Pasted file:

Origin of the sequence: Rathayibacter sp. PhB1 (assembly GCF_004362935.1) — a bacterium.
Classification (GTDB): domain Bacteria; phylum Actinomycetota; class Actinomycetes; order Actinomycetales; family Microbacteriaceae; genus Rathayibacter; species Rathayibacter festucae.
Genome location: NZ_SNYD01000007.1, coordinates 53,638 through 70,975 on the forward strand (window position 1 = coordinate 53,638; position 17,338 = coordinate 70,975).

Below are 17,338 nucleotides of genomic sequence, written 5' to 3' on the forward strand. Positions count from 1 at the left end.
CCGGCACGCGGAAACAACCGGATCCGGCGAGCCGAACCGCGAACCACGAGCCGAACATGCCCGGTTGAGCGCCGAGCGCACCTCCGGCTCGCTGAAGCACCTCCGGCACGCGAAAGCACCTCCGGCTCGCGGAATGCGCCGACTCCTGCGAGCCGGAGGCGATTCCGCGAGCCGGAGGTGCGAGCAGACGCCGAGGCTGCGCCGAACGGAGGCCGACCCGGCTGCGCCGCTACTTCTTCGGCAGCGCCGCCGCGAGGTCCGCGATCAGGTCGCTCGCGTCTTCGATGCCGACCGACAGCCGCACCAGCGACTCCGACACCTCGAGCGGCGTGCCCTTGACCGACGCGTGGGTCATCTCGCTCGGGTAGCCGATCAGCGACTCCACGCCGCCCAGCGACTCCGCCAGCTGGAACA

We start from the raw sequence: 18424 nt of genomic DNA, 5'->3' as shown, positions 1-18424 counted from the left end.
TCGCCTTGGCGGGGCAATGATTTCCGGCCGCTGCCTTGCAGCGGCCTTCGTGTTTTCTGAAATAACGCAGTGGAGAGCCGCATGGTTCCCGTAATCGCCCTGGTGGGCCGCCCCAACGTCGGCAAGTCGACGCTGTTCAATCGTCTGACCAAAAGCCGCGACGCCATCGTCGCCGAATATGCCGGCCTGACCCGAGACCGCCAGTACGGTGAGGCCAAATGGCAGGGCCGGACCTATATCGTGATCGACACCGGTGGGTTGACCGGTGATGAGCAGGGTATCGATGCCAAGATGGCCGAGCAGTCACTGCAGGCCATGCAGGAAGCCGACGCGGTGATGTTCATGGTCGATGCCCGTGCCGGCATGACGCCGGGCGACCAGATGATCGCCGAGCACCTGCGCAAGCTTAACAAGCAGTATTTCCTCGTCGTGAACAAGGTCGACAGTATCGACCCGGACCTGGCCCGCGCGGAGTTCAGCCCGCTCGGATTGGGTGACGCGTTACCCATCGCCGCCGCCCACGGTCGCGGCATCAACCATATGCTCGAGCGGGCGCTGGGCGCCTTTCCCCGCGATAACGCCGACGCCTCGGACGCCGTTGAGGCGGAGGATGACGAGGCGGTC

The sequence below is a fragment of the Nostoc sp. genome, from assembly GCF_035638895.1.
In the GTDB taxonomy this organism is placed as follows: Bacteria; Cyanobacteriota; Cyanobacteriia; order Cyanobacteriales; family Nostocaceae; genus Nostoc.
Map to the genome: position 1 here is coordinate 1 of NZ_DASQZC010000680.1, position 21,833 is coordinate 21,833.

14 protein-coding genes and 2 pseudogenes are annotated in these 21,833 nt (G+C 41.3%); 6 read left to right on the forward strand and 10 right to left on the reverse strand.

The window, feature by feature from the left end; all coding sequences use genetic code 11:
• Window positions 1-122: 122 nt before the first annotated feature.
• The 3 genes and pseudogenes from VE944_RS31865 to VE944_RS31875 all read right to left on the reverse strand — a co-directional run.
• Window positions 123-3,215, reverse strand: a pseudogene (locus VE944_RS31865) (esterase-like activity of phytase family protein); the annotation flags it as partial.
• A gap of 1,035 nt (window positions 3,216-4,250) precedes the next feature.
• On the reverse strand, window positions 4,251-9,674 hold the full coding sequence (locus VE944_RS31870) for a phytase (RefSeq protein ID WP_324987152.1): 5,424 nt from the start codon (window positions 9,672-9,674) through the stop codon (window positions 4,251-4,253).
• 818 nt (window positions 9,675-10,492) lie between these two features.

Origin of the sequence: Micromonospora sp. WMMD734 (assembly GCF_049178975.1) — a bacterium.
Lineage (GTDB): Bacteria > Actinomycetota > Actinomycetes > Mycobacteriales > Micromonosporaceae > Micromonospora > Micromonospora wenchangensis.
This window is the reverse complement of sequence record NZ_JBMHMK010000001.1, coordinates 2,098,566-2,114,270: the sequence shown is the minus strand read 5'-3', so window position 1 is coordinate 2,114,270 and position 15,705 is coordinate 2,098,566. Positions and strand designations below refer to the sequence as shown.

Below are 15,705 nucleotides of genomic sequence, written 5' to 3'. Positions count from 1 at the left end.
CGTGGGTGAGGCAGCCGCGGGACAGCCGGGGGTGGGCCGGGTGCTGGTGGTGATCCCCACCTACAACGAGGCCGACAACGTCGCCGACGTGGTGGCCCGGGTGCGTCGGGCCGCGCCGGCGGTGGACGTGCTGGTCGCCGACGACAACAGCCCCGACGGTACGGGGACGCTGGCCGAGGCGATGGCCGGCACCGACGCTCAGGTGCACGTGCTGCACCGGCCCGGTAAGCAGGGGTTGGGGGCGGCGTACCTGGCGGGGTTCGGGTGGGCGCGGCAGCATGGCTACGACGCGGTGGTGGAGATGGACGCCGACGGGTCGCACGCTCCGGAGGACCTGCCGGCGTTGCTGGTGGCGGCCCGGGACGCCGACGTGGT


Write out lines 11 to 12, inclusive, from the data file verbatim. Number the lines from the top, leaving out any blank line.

14 protein-coding genes and 2 pseudogenes are annotated in these 21,833 nt (G+C 41.3%); 6 read left to right on the forward strand and 10 right to left on the reverse strand.

The window, feature by feature from the left end; all coding sequences use genetic code 11: